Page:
When Your Friends Kid Is a Total A-Hole.

16 Jan

It’s a lovely morning for a playdate. You sit at the breakfast table cradling a perfect cup of coffee made especially for you by your tea drinking newest bestie. You cherish this moment, not only for the re-introduction of your toosh to a chair, after going hours at a time some days without actually ever sitting. (kneeling, bending, squatting and tebowing doesn’t count), and you cherish this moment with a friend. She’s not just a play date mom, not just a person that you force casual conversation with or share kid milestone stories with, but and honest to goodness friend. This person, you actually like. A lot. As in you would be friends even if your kids didn’t exist. You would be road trip buddies in college. Laugh hysterically going through a drive-thru to get some soft serve. And you cherish this friend deeply because you know how difficult it can be, to not only make this kind of connection as an adult, but to make this kind of connection as an adult with kids and you feel like you’ve been girlfriend’s for years. This friend finds the same things amusing, she makes you funnier and she makes you laugh. Not ONLY that, but you share the usual light-hearted gripes of child rearing, husband training, house cleaning and you both totally agree that after a long day managing the “other kind” of moms at the park, school or play yard, a glass of wine big enough to make Jesus weep at the end of the day is not only well deserved, but necessary.

Yes. That kind of friend.

When out of nowhere, your Nescafe commercial moment is interrupted with a high pitched shrill, followed by silence (breath) and then the full fledged throaty cry. 

You recognize it immediately. You’ve been well versed in the many styles of your child’s cry. You could pick it out amongst thousands while enjoying a one-hundred piece orchestra.

You look at each other with the familiar, “Uh-Oh” look, as your child rounds the corner, holding his hand to the side of his head, trying to, but unsuccessfully covering what can only be described as a large, red, EGG.

You both rush to his aide, you kneel to his side to inspect the damage, when the tear riddle monologue begins. You catch the necessary words.

   “dhrytrtbbvaisojwot kaaosgiugtk  dhaoufe o WITH THE PIANO…ahdioiytoiahc cjaosuhfoa IT. WAS. MY. TURN. Ahiaoiwfhjbcjashiahaish cahf asucabjsa, GRABBED IT FROM ME. Ahfguoawiuhoiahcoaihs afiuae ac AND, I SAID, IT WAS afhiaof fhafuioefh oac acuoefa MY TURN ahuaow adgiaoaiyeoaho wfhoashcohasaoh agcua agfofauw aiuwrogfa 

AND THEN HE. Jfiaohfe… HIT MEEEEEEEEEEeeeeeee!!!!!!!”You both look to each other. You take your son and go for ice and she disappears to find the perp.

Now, I’m not overly protective of my kids in situations like this, I’m well aware that “kids will be kids”. But, this isn’t the first time this has happened. It’s not even the second. This is now a pattern. A familiar scenario between these two and let’s just say, it ain’t my kid hiding in the bedroom awaiting punishment.This sucks. For this new favorite friend of yours who you know to be so lovely, funny and kind?

Her kid is a total asshole and I don’t get it. I’ve seen her parent, I’ve seen her discipline, I’ve seen her demand appropriate manners. I’ve met her husband who is equally warm, nice and approachable. I’ve seen his son run to him at the door when he gets’ home from work.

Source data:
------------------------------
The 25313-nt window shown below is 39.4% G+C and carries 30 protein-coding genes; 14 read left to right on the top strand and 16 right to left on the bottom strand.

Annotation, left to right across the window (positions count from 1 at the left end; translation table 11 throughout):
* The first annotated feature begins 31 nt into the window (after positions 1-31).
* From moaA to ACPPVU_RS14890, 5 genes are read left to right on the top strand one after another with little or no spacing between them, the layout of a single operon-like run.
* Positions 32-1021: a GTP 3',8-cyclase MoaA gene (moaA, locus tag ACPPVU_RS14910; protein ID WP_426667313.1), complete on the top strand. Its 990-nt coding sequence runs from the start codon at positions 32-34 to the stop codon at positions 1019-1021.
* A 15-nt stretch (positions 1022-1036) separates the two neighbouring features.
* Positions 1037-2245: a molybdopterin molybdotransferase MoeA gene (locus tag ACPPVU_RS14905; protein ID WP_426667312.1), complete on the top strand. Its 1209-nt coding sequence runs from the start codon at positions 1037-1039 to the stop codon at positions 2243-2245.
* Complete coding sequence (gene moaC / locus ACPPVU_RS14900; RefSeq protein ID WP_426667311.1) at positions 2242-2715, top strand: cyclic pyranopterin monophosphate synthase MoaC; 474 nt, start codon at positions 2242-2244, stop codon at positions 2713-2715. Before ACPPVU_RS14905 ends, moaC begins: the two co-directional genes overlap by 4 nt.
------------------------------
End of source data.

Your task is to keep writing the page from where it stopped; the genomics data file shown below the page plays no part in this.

All signs say this kids should be great.

But, he’s not. And your friend knows it too, chalking it up with excuses like, “he came out wrestling”, or “he just get’s so excited.” Or my personal favorite, which if I didn’t know better, would be a jab at my son’s masculinity, “He’s ALL boy.”

My son is “all boy” too (whatever that actually means) but he’s not clocking his friends in the skull with hard plastic toys.

So, I don’t know what it is. I don’t know what to do. 

Do we cease play dates? Do I end the friendship or keep it as a “mom’s night out” friendship only? I would normally have a conversation about it with the parent, but she already knows. I know she knows. I can see it on her face when she dutifully re appears 5 minutes later, holding her son’s hand as she walks him over to my son, to say the dutiful, “Sorry.” And, I believe him. He IS sorry. Maybe that’s why we keep coming back. 

The good news is that ten minutes later, the boys are off again, laughing and playing legos and we have reconvened at our table with our now lukewarm mugs and I realize there’s really nothing I CAN do. I cannot control her son and she seems to be doing exactly what she’s “supposed” to be doing.

All I can do is arm my son with the understanding that there are different types of kids out there. Some cry all the time. Some don’t share. Some whine. Some are shy. Some are really sweet and some are mean and some hit. I can tell him that this really doesn’t ever go away. That even as an adult he will meet people that are bullies or are too aggressive, or are just really mean. But, that there are really great people too and we have to learn how to handle ourselves and treat ourselves fairly when we come across the others. We can’t control people, we can only control ourselves and how we respond. 

So, instead of ending a friendship, which by the way, I would do if I thought my son was in real danger or the mom was totally oblivious., I will use this as an opportunity to learn how to handle all kinds of people in all kinds of situations.

(And also teach him how to throw a sweet right hook. Just in case.)


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